Andrey “Murz” Morozov, a Russian military blogger and author of the Nam pishut iz Yaniny [They are writing from Ioannina] Telegram channel, who had fought on the Russian side for many years, reportedly committed suicide. He explained the reasons for his decision in several posts, highlighting a major concern. Morozov pointed out that the Russian military leadership neglects evident issues experienced by the troops, even when these problems are actively discussed within the military community. Moreover, if the authors of such appeals gain fame, they face threats from commanding or law enforcement officers.

Evidently, the MoD is making efforts to suppress requests from military personnel. As a result, few pro-Russian milbloggers are willing to openly address problems at the frontline.

On Feb. 19, the Ukrainian Air Force reported the downing of two more aircraft from the Russian Aerospace Forces: a Sukhoi Su-34 fighter-bomber and a Su-35 air-superiority-fighter. Subsequently, it was confirmed that the Sukhoi Su-35 fighter jet had crashed into the Sea of Azov, resulting in the pilot's reported death. Aleksey Voevoda, a former Russian Aerospace Forces helicopter pilot, initially questioned this statement, but later admitted it might be true, implying that the aircraft might have been brought down by Russian air defense. The pro-Russian Telegram channel Voyenny Osvedomitel [Military Informant] also suggested the possibility of friendly fire.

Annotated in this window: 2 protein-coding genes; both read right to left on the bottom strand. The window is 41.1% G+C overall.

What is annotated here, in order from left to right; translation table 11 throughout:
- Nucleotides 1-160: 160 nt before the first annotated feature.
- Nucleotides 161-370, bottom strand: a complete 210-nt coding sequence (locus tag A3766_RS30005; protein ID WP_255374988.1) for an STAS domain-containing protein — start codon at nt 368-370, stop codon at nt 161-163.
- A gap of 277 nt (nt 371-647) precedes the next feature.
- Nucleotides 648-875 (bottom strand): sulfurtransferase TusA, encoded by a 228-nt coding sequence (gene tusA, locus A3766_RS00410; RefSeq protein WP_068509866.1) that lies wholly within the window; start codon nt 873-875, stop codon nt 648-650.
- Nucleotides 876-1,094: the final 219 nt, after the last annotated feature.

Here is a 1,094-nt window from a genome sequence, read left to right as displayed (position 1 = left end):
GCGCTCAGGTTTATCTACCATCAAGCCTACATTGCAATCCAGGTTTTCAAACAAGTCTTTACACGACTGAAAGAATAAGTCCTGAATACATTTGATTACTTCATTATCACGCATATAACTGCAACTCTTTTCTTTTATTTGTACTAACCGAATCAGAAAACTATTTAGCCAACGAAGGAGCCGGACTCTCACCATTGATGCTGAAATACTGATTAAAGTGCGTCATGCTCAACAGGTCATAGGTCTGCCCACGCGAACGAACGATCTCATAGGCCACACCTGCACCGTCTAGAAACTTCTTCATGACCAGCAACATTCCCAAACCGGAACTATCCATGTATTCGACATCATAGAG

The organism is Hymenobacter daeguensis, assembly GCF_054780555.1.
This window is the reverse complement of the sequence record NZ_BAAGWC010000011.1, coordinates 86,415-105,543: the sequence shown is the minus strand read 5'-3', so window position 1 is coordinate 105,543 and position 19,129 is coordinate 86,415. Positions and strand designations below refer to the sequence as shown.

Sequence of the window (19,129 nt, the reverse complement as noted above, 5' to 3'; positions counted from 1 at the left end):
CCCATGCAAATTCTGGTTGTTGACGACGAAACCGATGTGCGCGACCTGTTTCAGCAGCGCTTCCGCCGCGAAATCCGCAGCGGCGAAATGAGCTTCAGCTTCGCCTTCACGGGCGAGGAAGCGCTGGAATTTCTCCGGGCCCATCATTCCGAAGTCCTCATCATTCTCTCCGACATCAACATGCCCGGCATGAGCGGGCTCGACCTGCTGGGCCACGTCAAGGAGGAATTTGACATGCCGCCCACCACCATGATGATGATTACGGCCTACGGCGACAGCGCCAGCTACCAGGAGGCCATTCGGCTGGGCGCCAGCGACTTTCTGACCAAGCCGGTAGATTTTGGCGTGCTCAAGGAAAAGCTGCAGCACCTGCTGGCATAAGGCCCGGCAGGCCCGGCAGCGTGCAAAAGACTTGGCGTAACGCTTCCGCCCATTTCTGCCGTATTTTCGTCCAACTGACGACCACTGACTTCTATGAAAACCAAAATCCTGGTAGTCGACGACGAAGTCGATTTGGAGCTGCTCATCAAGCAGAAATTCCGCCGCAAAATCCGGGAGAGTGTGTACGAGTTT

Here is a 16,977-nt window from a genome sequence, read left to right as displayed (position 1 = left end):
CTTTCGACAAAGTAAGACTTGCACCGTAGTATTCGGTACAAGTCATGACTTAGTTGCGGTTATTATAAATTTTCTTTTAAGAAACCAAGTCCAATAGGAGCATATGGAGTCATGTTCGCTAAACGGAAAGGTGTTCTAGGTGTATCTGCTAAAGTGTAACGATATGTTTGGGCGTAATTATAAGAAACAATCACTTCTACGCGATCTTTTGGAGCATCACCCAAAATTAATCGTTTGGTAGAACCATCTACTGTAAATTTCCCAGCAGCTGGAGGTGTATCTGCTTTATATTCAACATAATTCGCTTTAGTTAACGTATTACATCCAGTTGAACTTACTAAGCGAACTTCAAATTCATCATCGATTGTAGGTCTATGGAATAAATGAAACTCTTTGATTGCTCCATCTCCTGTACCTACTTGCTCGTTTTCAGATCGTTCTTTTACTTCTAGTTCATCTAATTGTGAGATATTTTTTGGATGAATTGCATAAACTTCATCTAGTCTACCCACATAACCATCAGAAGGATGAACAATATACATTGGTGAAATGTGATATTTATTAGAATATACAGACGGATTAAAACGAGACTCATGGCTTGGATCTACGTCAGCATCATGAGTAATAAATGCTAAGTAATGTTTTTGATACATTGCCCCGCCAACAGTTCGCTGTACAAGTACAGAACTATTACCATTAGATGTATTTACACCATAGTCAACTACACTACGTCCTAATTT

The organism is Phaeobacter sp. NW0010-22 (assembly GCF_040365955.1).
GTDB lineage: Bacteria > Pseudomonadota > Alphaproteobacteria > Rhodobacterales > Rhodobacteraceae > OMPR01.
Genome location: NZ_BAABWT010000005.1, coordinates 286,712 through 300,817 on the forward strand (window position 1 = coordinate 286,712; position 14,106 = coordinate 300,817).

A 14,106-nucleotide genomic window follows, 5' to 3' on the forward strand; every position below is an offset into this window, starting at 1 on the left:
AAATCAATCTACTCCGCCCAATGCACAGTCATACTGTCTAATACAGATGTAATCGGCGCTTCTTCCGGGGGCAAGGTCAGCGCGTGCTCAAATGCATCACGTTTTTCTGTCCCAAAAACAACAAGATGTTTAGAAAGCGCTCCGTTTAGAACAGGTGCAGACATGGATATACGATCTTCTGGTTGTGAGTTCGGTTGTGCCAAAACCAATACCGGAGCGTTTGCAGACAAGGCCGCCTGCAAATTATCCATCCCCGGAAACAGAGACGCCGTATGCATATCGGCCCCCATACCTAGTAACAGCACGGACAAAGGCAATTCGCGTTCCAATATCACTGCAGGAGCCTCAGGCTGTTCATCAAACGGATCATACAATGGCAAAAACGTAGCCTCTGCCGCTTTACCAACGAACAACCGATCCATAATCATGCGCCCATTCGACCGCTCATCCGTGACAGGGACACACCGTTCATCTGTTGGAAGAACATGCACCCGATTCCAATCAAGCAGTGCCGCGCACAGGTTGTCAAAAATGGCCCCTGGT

Recently, pro-Russian sources have frequently claimed that their own air defense systems are responsible for the loss of aircraft, a narrative that has become less credible over time. We are inclined to believe that it is more plausible that the Ukrainian side is, in fact, inflicting losses on Russian aircraft, effectively employing a Patriot SAM system.

Western Assistance

In the Novoazovsk district of the Donetsk region, east of Mariupol, Russian electronic warfare intercepted and brought down a Banshee Jet-80 jet-powered target drone provided by the UK. The drone had been converted into a strike drone, carrying 7 kg of explosives. As mentioned earlier, some skepticism remains about the usefulness of jet-powered drones, but we will see if these new loitering munitions can prove their capabilities.

On Feb. 20, it was announced that Canada will transfer more than 800 SkyRanger R70 drones to Ukraine. This relatively small drone, smaller than the Ukrainian Baba Yaga, which was unknown to us before, can be considered an approximate analog of the DJI Matrice based on its characteristics. It comes equipped with a good camera and is suitable for the reconnaissance of targets and the transport of cargo weighing up to 2 kg.

Sweden has announced a $700 million military aid package for Ukraine. It will include:

  • 10 StridsbĂĄt 90-class fast assault crafts;
  • 20 landing crafts;
  • underwater weapons—mines and torpedoes;